Estimated Sixty-Four Gay and Lesbian Servicemembers Killed Since 2003
SANTA BARBARA, CA, April 4, 2008 - After it was confirmed recently that a gay soldier, Maj. Alan Rogers, died in combat in the Iraq War on January 27, the Palm Center has learned that an estimated sixty-four gay and lesbian service members may have been killed since the war began in 2003.
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FOR IMMEDIATE RELEASE
SANTA BARBARA, CA, April 4, 2008 - After it was confirmed recently that a gay soldier, Maj. Alan Rogers, died in combat in the Iraq War on January 27, the Palm Center has learned that an estimated sixty-four gay and lesbian service members may have been killed since the war began in 2003. The Pentagon announced that the number of U.S. deaths from the Iraq War passed 4000 last month, and that 98 of these were women. According to Gary Gates, senior research fellow at the Williams Institute at the UCLA School of Law, approximately 1.4 percent of active duty men and 9.3 percent of active duty women are gay. If the deaths among gays and lesbians are proportional to the deaths from the Iraq War of the rest of the military population, that would mean that fifty-five men and nine women who died in uniform were gay.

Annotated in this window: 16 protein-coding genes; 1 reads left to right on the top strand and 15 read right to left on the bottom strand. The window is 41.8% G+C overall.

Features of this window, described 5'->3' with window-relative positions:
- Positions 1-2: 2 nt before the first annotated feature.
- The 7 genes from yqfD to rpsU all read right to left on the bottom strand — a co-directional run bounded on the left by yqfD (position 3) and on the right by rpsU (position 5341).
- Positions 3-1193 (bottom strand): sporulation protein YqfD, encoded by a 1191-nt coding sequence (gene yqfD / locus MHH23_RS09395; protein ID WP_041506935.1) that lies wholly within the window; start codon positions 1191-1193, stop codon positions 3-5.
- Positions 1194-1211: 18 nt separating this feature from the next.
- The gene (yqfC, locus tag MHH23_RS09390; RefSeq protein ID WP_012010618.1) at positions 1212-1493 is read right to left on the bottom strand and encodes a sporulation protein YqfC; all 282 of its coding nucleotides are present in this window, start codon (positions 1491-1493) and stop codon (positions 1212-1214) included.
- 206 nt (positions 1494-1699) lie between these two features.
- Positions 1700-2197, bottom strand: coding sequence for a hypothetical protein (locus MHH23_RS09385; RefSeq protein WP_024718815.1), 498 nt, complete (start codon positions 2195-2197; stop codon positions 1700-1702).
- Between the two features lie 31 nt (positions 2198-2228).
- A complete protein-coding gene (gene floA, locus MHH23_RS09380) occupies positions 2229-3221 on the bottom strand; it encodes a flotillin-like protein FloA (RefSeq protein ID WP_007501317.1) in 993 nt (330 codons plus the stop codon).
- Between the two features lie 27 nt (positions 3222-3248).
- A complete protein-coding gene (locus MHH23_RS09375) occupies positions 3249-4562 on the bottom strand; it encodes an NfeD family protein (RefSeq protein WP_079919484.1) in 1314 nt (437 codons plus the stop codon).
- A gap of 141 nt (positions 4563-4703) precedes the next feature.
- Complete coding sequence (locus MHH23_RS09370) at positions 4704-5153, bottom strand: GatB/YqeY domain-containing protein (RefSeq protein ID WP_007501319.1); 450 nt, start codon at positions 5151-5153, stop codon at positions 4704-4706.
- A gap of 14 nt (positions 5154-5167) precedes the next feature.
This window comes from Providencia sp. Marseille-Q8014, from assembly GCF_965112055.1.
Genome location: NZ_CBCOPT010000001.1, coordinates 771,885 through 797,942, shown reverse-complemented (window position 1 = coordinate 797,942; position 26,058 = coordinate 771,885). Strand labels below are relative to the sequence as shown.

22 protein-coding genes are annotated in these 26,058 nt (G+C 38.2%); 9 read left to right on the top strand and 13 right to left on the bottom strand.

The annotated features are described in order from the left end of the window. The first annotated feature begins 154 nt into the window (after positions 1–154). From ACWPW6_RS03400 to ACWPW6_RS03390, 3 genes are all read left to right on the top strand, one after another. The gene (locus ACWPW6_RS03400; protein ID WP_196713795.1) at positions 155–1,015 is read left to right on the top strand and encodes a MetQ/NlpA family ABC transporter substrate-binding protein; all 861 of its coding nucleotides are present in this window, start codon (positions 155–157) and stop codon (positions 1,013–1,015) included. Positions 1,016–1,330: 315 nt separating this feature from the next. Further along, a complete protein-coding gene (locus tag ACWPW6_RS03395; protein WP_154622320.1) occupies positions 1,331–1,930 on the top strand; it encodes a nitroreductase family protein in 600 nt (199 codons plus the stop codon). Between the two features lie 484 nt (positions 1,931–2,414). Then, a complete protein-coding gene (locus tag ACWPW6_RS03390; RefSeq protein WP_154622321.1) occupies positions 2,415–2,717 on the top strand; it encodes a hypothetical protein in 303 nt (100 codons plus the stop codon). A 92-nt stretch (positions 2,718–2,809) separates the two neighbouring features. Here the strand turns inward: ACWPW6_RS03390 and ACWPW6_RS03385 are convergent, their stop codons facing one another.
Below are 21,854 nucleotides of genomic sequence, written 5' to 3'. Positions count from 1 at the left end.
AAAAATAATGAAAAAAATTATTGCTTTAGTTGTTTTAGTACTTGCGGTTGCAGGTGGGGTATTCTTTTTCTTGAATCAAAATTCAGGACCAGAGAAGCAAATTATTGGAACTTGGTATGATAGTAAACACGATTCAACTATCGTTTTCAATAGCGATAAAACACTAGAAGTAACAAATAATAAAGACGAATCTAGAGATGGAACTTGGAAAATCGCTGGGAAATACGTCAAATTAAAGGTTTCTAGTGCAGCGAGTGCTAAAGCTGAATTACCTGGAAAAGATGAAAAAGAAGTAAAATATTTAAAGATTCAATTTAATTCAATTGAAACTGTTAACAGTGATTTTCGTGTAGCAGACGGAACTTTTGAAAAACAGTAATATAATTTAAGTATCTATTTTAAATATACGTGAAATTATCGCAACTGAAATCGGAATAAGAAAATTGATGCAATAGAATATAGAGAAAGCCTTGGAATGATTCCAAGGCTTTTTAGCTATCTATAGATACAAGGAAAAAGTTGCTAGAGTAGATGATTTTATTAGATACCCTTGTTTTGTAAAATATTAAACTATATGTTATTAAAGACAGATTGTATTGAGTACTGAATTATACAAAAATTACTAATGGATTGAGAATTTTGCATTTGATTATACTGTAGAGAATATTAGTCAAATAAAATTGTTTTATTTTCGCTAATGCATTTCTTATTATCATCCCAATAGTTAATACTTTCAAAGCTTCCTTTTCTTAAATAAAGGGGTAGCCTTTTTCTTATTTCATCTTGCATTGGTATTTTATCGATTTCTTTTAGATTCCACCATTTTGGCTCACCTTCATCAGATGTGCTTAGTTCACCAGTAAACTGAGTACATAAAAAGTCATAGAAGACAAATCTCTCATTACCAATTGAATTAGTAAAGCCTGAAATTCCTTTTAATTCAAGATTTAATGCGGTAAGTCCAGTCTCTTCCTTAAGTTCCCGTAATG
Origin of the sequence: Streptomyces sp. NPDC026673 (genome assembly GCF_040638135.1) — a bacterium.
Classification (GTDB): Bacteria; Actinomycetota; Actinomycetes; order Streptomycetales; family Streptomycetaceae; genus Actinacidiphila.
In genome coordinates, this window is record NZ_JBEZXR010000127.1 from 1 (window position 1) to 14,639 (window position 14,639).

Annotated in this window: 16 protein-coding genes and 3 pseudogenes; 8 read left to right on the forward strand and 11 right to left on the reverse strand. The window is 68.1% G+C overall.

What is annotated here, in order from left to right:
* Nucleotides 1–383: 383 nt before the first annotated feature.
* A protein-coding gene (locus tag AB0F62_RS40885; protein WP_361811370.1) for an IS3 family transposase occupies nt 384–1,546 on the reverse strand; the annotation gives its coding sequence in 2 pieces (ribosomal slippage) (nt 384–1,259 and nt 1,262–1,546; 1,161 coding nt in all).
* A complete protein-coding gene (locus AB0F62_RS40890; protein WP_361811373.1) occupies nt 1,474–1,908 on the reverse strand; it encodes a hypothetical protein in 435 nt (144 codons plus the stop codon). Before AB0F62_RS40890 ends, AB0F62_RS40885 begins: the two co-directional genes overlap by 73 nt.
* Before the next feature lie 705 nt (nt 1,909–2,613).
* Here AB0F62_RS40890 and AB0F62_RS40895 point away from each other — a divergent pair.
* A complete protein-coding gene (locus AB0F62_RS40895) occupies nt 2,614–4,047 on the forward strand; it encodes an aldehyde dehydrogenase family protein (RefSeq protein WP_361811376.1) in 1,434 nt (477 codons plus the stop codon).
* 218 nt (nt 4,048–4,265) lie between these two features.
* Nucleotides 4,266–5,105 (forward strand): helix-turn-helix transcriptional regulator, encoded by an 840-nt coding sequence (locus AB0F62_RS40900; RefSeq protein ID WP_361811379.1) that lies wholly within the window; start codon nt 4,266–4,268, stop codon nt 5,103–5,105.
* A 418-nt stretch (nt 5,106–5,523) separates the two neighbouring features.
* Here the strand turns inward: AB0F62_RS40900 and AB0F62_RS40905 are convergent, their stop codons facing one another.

The sexual orientation of service members is a private matter. But the nation must recognize that gays and lesbians are among those giving their lives for their country, a fact that can be obscured by the “don’t ask, don’t tell” policy, which bars service members from being truthful about who they are.
Confirmation of the number of gay deaths is not available because of the policy’s strictures on speech about sexual orientation. But the estimates offered by Gates, who is a demographer and statistician who works with census and other data to estimate figures of gays and lesbians in the American population, are the most precise available and are widely viewed as reliable calculations.
The Palm Center, formerly the Center for the Study of Sexual Minorities in the Military, is a research institute at the University of California, Santa Barbara. The Center uses rigorous social science to inform public discussions of controversial social issues, enabling policy outcomes to be informed more by evidence than by emotion. Its data-driven approach is premised on the notion that the public makes wise choices on social issues when high-quality information is available. For more information, visit www.palmcenter.org.